Birds, Biomes and Birding Spots
Birds, Biomes and Birding Hotspots
The area covered by Trogons Bird Club stretches from Scottburgh to Port Edward on the KwaZulu-Natal Lower South Coast and is made up of many different biomes and beautiful sandy beaches where the diminutive white-fronted plover scampers around like wind-blown spume.
Our bird life includes species which inhabit grasslands, woodland, bushveld areas and forests, as well as those who favour wetter habitats such as freshwater, estuarine, and riverine zones. They range from raptors to seabirds and coastal varieties.
A few of our birding hot-spots include:
- Oribi Gorge Nature Reserve
- Lake Eland
- Mpenjati Estuary
- Vernon Crookes Nature Reserve
- Ingeli Forest
- Uvongo River Conservancy
- Skyline Nature Reserve
- Amanzimtoti Bird Sanctuary
- Bushbuck Trail (Southbroom)
- TC Robertson Nature Reserve and
- Umdoni Conservancy (Scottburgh)
Special birds in our area
The first bird includes our namesake, the Narina Trogon
This striking bird likes to sit motionless for long periods in the middle-storey of an afromontane woodland and is hard to locate if not calling, even though it is so brightly coloured.
Their colours are amazing and a photographers dream to photograph albeit somewhat difficult at times.
The Spotted Ground Thrush
This is an endangered bird, a winter visitor to our coastal forest and is quite secretive
It is most easily spotted when it is scratching for insects and snails amongst the dead leaves on the forest floor.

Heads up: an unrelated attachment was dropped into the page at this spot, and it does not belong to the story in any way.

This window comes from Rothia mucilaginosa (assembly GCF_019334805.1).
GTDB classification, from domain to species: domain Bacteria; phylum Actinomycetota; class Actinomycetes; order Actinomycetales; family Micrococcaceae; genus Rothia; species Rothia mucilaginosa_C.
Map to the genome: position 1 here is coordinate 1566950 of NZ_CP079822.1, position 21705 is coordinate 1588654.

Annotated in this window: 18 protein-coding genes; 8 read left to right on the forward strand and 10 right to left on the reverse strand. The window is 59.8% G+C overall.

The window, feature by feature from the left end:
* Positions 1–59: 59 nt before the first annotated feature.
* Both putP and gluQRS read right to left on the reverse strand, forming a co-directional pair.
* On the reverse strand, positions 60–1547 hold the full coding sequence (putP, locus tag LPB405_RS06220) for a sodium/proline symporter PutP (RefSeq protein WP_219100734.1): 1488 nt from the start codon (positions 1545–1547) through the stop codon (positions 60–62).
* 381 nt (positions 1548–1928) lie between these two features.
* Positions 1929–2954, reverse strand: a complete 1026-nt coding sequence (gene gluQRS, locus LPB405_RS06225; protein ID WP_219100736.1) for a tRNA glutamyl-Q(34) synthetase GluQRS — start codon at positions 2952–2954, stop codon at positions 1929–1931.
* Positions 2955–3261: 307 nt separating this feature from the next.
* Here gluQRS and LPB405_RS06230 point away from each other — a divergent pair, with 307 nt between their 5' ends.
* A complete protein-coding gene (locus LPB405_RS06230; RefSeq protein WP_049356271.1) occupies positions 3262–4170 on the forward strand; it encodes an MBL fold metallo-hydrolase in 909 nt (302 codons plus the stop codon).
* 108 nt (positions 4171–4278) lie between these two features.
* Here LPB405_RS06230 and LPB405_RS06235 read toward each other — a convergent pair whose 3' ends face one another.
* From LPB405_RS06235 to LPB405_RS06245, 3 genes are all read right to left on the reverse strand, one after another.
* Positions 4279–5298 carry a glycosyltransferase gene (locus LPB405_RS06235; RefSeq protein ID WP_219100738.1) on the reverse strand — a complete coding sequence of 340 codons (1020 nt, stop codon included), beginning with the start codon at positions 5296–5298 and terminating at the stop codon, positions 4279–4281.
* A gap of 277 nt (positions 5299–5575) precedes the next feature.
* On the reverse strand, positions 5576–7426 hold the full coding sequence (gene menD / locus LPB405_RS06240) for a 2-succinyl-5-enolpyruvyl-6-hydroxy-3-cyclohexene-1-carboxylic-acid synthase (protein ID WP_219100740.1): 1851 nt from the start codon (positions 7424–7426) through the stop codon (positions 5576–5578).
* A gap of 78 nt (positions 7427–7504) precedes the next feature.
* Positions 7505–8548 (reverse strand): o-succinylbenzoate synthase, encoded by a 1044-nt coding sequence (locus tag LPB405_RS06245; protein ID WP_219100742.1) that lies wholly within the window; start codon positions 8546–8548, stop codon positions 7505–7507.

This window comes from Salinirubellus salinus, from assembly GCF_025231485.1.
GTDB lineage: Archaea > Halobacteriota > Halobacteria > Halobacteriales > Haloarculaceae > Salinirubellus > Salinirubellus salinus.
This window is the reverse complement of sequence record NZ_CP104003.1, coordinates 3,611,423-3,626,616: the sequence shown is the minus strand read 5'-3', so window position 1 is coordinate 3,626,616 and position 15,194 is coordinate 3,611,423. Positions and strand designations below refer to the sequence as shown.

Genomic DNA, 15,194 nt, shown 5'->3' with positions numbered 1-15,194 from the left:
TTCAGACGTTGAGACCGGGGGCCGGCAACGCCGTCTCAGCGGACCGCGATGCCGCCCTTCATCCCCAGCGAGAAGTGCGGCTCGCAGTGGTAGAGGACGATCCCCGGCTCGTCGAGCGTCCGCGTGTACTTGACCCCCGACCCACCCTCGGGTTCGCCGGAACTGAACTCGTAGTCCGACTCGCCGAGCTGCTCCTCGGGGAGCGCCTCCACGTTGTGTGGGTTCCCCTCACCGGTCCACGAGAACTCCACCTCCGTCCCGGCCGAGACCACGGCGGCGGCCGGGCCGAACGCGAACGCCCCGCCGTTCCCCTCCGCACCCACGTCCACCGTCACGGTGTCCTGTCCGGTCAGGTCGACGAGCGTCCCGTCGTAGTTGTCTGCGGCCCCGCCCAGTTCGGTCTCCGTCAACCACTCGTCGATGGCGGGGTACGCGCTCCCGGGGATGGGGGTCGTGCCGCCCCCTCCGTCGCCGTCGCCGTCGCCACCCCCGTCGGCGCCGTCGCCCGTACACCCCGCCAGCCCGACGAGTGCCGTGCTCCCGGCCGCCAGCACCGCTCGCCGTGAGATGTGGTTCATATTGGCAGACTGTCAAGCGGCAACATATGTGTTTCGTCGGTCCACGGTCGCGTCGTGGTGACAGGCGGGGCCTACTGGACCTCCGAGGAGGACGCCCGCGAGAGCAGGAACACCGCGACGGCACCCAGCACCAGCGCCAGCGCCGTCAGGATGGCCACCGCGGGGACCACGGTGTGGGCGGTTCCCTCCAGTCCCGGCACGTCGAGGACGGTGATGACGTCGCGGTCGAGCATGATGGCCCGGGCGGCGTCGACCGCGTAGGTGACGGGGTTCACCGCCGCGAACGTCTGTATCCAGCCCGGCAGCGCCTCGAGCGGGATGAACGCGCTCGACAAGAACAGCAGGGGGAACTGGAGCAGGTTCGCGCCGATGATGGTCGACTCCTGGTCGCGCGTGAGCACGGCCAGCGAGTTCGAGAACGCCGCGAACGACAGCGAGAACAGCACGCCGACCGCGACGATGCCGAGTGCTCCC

The red-capped Robin-Chat (formerly known as the Natal Robin)
Although common and not prized for its rarety of sighting, it is a bird which engenders much affection.
It has the characteristic friendliness of most robins and is one whose early call salutes us as we wake up in the mornings. Its bright flash of orange acts as an antidote to any sad thoughts occupying the mind.
One of its tricks is to confuse listeners by expertly mimicking other common birds, including the Crowned Eagle!
This small black, yellow and white bird resides in local forests.
Its call is a distinctive pop-popping sound, whereby it emits three to seven pops of the same note at a time.
Its habitat is the middle and upper canopy of evergreen forests, where it excavates a small hole in the underside of a dead branch.
The diet of the Tinkerbird consists mainly of fruit and berries.
This is another very colourful bird to be found in the cool of evergreen and riverine forests.
Its call is a coarse kow-kow-kow-kow sound, similar to, but lower pitched than the purple-crested turaco, which also favours the same habitat.
As it flies overhead, an observer might catch the red flash of colourful underwings. It’s overall beauty is a sight everyone watches with delight.
Grey Crowned Crane
Mention of the grey crowned crane brings to mind an image of flamboyance.
This lovely bird boasts a golden crown and contrasting plumage.
It is a common resident locally and enjoys shallow wetlands.
The resounding trumpeting call when in flight, matches its bold appearance.
To find out more about Trogons Bird Club and when the next outing will take place, please refer to the blog on www.birdlifetrogons.blogspot.co.za or consult the local newspapers.
All are welcome!
(Thank you to the Trogons Bird Club and Xclusive Directory for sharing this article)